(4) To provide a thin film transistor which is free from the change with time of characteristic properties.

First of all, description will be made of the background which led to the present invention disclosed in this specification.

According to the research by the present inventors, it has been found that in the case where a thin film transistor is constructed using a crystalline silicon film obtained by irradiation with laser light, it is desirable to keep the thickness of the crystalline silicon film below 1000 Å, preferably below 800 Å. As the foundation of this, the following three factors can be listed.

(1) The first factor:

In the event that irradiation with laser light is carried out as shown in FIG. 1(A) or FIG. 1(C), there is a point which becomes a problem. The problem is that when laser light is irradiated to the amorphous silicon film, the laser light is absorbed at the surface (a depth of several tens of Å to several hundreds of Å of the amorphous silicon film and consequently, if the film thickness of the amorphous silicon film is thick, it is possible to obtain the effect of irradiation with laser light only at the surface. The problem becomes salient in the case where laser light in ultraviolet region (wavelengths below approximately 400 nm), which produces the best effect, is used. Incidentally, "the effect by irradiation with laser light" means the effect of improving the crystal properties and of reducing the trap density, and it also means the effect of activating implanted impurities.

There is an experimental fact that if the effect of irradiation with laser light reaches only the surface of the amorphous silicon film because the thickness of the amorphous silicon film is thick as mentioned above, the characteristic properties of the finally obtained thin film transistor are poor. It is considered that this is due to the causes (A) to (D) shown below.

(A) The trap level density in the film as the whole becomes high.

(B) Since the energy of laser light dissipates, good crystal properties are not obtained even at the surface of the film.

(C) On account of the effect of the lower layer part of the film remaining as amorphous, the crystal properties of the film surface does not become so high.

(D) The transfer of carriers conducting through the crystalline upper layer part undergoes trapping and dispersion by the lower layer part of the film remaining as amorphous, and the characteristic properties as the thin film transistor also become low.

If the crystalline silicon film is to be produced by using irradiation with laser light as mentioned above, it is necessary to make as thin as possible the crystalline silicon film constituting the active layer so that the crystal properties in the film thickness direction are made uniform. To be concrete, it has been found by experiments that it is necessary to reduce the thickness of the active layer below 1000 Å, preferably below 800 Å.

(The first factor)

(2) The second factor:

FIG. 2(A) shows the top view of the thin film transistor whose manufacturing step is shown in FIG. 1. The sectional view cut along B B' in FIG. 2(A) corresponds to FIG. 1(D). And the sectional view cut along A--A' corresponds to FIG. 2(B).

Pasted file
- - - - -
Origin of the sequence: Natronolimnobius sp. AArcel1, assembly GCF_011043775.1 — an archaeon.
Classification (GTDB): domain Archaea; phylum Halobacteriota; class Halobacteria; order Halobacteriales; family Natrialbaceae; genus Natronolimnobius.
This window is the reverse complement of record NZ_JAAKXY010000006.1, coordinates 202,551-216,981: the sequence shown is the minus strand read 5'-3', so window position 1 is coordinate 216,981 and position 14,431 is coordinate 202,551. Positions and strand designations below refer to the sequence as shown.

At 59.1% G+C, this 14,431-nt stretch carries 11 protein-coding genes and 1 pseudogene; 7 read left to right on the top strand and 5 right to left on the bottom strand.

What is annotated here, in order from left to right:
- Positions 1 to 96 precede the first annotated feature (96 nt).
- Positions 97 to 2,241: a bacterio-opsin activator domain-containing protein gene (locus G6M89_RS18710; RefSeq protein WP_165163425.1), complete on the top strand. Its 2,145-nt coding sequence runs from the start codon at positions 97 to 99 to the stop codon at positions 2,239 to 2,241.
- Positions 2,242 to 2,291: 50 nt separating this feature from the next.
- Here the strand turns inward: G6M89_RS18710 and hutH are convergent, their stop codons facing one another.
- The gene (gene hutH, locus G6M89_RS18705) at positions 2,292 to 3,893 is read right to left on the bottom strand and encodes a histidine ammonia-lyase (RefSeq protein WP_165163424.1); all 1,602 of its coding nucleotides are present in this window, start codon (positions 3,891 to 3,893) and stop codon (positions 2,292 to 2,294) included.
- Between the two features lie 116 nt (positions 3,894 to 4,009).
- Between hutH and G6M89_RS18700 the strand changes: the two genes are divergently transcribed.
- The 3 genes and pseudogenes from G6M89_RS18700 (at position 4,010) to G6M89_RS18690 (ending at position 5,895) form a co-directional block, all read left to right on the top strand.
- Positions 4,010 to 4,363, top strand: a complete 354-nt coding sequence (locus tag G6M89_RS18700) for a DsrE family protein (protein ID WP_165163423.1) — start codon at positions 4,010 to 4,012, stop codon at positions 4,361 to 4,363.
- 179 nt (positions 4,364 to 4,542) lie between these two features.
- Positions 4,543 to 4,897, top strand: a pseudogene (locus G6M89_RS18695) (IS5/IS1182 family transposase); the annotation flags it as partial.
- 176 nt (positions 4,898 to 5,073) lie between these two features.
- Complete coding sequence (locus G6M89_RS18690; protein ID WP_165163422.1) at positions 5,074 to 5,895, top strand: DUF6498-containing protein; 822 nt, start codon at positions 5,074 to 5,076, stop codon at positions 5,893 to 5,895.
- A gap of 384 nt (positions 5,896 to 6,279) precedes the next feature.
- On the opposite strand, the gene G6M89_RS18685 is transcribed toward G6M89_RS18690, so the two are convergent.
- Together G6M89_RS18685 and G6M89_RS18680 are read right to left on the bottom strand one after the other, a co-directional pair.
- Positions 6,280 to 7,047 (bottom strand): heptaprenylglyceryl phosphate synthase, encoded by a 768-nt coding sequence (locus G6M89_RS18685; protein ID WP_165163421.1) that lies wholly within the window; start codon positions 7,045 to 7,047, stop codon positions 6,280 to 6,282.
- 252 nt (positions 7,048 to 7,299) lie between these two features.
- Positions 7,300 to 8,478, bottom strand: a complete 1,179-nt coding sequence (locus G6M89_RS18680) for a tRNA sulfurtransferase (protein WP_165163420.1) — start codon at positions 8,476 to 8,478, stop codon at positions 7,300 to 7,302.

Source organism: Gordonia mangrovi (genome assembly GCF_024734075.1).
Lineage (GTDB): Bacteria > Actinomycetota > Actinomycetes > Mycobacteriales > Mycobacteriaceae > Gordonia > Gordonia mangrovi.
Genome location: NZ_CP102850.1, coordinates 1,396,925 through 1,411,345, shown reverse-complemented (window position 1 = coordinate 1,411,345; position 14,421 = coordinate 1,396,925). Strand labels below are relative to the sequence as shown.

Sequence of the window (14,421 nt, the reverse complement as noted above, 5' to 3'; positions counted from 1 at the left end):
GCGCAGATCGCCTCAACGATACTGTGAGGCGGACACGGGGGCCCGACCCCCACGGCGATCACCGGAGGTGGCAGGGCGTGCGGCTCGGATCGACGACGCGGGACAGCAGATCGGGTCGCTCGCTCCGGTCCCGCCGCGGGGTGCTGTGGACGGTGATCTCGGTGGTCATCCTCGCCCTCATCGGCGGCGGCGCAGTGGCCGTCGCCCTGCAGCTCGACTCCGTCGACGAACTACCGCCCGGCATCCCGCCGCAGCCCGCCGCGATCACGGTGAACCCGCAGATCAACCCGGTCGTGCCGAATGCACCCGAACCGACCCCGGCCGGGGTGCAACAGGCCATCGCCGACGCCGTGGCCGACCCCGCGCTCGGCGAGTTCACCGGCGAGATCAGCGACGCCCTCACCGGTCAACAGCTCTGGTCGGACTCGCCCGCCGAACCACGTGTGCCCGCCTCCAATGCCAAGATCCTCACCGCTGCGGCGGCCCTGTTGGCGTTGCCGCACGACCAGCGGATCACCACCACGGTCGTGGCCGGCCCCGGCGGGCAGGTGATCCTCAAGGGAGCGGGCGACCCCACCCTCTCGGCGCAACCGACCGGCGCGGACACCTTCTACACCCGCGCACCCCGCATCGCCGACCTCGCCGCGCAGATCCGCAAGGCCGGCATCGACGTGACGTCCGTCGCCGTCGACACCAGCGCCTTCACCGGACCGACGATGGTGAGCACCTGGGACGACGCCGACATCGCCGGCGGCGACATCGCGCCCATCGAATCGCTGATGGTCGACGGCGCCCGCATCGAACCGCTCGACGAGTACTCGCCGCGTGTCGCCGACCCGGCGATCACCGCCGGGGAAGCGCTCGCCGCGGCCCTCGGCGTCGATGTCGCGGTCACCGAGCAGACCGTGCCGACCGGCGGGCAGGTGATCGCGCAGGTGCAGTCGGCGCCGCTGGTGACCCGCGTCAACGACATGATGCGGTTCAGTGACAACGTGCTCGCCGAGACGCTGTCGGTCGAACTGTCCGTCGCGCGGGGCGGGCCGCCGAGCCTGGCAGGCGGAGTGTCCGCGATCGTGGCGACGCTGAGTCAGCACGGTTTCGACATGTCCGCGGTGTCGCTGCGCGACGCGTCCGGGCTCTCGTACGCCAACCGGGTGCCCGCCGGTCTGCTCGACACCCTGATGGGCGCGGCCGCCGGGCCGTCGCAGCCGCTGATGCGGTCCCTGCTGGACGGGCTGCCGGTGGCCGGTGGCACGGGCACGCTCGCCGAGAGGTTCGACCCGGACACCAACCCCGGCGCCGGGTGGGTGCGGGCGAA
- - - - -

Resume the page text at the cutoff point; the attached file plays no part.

In general, the thickness of the gate insulating film 105 is 500 to 2000 Å, usually about 1000 Å in the case where a silicon oxide film or a film composed mainly of silicon oxide is used). In the case where the thickness of the active layer is approximately equal to or greater than the thickness of the gate insulating film, for example, in the case where the thickness of the active layer is above 1000 Å and the thickness of the gate insulating film 105 is about 1000 Å it is difficult to form with good step coverage the gate insulting film 105 on the side 201 of the active layer 104 as shown in FIG. 2(B), and the gate insulating film 105 becomes thin at the side 201 and it becomes impossible to completely cover the active layer 104, and there is the possibility of the active layer 104 being exposed. Or, pinholes are formed even though the active layer 104 is not exposed.

If it is possible to make the gate insulating film 105 sufficiently thick, it is possible to solve the above-mentioned problem; however, the thickness of the gate insulating film 105 is an important factor which determines the characteristic properties of the thin film transistor, it is impossible to make it thick recklessly. Also, in the case where the self-alignment technique is employed, it is necessary to implant impurity ions through the gate insulating film 105 as shown in FIG. 1(C), however, if the gate insulating film is thicker than 1500 Å or even thicker than 2000 Å implantation of impurity ions through the gate insulating film 105 becomes difficult to perform. Therefore, in order to use this self-alignment technique, it is required that the thickness of the gate insulating film 105 should be below 1500 Å.

Due to the fact that the thickness of the gate insulating film 105 is limited and its thickness cannot be increased without bound as mentioned above, the step coverage of the gate insulating film 105 is not good and hence there is the possibility that the gate electrode 106 and the active layer 104 partly come into direct contact with each other and the source region 108 and the drain region 112 are short-circuited by the gate electrode 106. Consequently, carriers move between the source/drain regions 108, 112 without passing through the channel forming region, and as a matter of course, the off current increases.

In general, in view of the fact that the thickness of the gate insulating film is about 1000 Å, if the thickness of the active layer is made below about 1000 Å, preferably below 800 Å, then it is possible to prevent to some extent the above-mentioned problem resulting from the poorness of step coverage of the gate insulating film. (The second factor)

(3) The third factor:

In order to form the active layer, the step to perform patterning by etching the resulting crystalline silicon film becomes necessary. In general, dry etching (such as RIE method) having anisotropism is used for the patterning of the active layer; however, at this time a large number of detects are formed on the end side of the active layer. Then, in the state in which the thin film transistor has been completed, the movement of carriers through these defects on the side of the active layer (which constitutes the trap level as a matter of course) takes place, with the result that the off current increases.